As one would expect, however, the Engbots do have their supporters, particularly Ben Wagner, a professor of law at the Super Songdo Hovering Cyber University located in the floating hologram circling the top twenty floors of the 312-story Songdo Super Korea Tower Complex Park in the Old Songdo International Development Complex. From the Hankyoreh:
Ben Wagner says Koreans should avoid stereotyping Engbots, and he says he will raise objections on the three remaining K-blogs and file a petition with the National Human and Robot Rights Commission of Korea to make sure new regulations are not imposed on super-strength robots unless they're also put on human Korean teachers as well.

He also noted that many of the stories of Engbot robot violence may be the exaggerations of a robophobic public. "It's worth noting that we have no actual first-hand eyewitness accounts of Engbots committing school administrative violence," he said in a cranium-phone interview. "It's all hearsay or conjecture."

"That's because there have never been any survivors," noted MOE vice minister Kim Nayŏng. "At least not any that still had their tongue intact."
Sigh. Like so many other high-tech "solutions," it seems the Engbots have created more problems than they fixed. And to think back in 2010 this looked like such a promising idea. In those heady days, one kyopo commenter privately told me about the departing humanoids, "At least we'll finally be rid of their bellyaching."

I'll end this post with a touching story from Lee Ryu, a teacher whose elementary school friend was among the victims of one of last week's attacks:
I never thought I'd say this, but after all these robot massacres, I long for the days when English teachers just spread AIDS and occasionally touched students in inappropriate places.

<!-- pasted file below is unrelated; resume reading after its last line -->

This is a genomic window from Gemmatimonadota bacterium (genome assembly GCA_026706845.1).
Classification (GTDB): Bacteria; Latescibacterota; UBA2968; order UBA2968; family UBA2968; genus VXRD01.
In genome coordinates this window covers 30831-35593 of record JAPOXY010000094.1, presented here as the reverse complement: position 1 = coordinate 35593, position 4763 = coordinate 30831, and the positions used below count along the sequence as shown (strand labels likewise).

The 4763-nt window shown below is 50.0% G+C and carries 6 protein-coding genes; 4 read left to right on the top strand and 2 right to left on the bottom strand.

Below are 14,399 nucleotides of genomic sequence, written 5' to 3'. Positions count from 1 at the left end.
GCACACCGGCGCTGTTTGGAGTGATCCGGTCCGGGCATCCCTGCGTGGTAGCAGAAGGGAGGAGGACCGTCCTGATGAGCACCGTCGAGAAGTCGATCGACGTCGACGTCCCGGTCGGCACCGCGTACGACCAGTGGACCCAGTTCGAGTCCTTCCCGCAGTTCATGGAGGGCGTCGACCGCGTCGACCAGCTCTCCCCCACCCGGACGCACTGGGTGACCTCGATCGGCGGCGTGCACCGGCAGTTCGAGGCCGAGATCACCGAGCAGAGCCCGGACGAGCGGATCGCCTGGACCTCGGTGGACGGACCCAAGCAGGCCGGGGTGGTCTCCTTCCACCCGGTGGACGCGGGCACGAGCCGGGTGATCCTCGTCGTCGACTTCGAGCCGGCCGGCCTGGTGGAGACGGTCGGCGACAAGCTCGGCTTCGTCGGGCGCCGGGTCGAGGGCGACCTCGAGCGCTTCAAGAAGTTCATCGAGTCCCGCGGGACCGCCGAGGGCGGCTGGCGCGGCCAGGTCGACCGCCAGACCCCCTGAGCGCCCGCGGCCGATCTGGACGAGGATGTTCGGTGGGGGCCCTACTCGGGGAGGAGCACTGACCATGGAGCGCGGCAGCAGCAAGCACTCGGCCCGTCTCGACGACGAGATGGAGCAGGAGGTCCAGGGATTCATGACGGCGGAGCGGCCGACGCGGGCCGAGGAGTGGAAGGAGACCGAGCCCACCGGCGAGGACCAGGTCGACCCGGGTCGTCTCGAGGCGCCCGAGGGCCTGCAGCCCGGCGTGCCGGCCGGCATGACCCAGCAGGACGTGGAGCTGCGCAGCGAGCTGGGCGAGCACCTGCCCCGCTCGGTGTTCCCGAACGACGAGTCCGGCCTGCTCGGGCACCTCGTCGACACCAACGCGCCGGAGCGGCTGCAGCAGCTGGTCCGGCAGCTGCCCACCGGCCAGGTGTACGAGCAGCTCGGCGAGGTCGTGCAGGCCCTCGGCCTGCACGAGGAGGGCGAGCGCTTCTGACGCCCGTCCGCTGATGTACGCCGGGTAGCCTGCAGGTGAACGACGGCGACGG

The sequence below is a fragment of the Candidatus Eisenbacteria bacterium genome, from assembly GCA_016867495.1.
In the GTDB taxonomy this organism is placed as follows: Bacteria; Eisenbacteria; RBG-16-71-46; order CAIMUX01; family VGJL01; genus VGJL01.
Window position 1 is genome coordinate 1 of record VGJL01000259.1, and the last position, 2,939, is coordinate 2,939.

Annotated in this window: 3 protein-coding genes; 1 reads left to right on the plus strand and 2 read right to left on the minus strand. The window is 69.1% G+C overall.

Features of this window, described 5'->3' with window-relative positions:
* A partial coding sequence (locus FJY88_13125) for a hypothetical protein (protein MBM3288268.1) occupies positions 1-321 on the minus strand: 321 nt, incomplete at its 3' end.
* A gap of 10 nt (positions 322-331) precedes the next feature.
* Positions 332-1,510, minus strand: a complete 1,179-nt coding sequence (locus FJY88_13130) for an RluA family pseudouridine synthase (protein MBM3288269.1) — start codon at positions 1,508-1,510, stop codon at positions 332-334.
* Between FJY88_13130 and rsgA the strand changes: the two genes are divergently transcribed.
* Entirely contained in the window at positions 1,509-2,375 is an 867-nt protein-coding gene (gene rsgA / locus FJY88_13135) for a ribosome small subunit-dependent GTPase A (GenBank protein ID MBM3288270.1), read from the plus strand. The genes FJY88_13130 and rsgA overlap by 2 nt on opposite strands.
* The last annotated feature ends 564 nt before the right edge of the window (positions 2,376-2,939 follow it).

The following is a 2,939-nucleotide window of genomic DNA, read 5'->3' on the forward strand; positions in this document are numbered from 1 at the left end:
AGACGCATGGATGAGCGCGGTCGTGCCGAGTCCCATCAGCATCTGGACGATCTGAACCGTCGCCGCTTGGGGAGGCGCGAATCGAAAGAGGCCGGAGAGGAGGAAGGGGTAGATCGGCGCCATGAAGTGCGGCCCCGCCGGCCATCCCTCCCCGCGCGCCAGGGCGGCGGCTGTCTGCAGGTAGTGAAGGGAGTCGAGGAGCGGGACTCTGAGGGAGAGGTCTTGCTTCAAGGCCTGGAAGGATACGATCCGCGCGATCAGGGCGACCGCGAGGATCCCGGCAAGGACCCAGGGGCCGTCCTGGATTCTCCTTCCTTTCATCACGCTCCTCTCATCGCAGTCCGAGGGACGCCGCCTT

AIDS takes a long time to die from. You get AIDS from your foreign co-teacher and you still have five or ten years to get your affairs in order. With angry Engbots, you've got five seconds before so much blood rushes out of your neck that you lose consciousness. Even with cranium-implant speed dialing, that's not enough to call my loved ones and say good-bye. I might get my wife and my girlfriend, but I wouldn't have time to reach the kids.
Now that the deadly spider pumas which Radiant Leader Kim Jong-un unleashed on us have all been exterminated, I suppose the imported Sri Lankan animal handlers could be put back to work sneaking up on Engbots and flipping their emergency-off switches. Once the menace is contained, we could ask the human English teachers to come back, but after that horrible incident at the Equine Flu Internment Camp in 2013, would they want to?

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2 comments:

  1. Posts like this are why I keep coming back for more. Well played, sir. If you gave awards to yourself, this would be an early contender for Post of the Year.

    ReplyDelete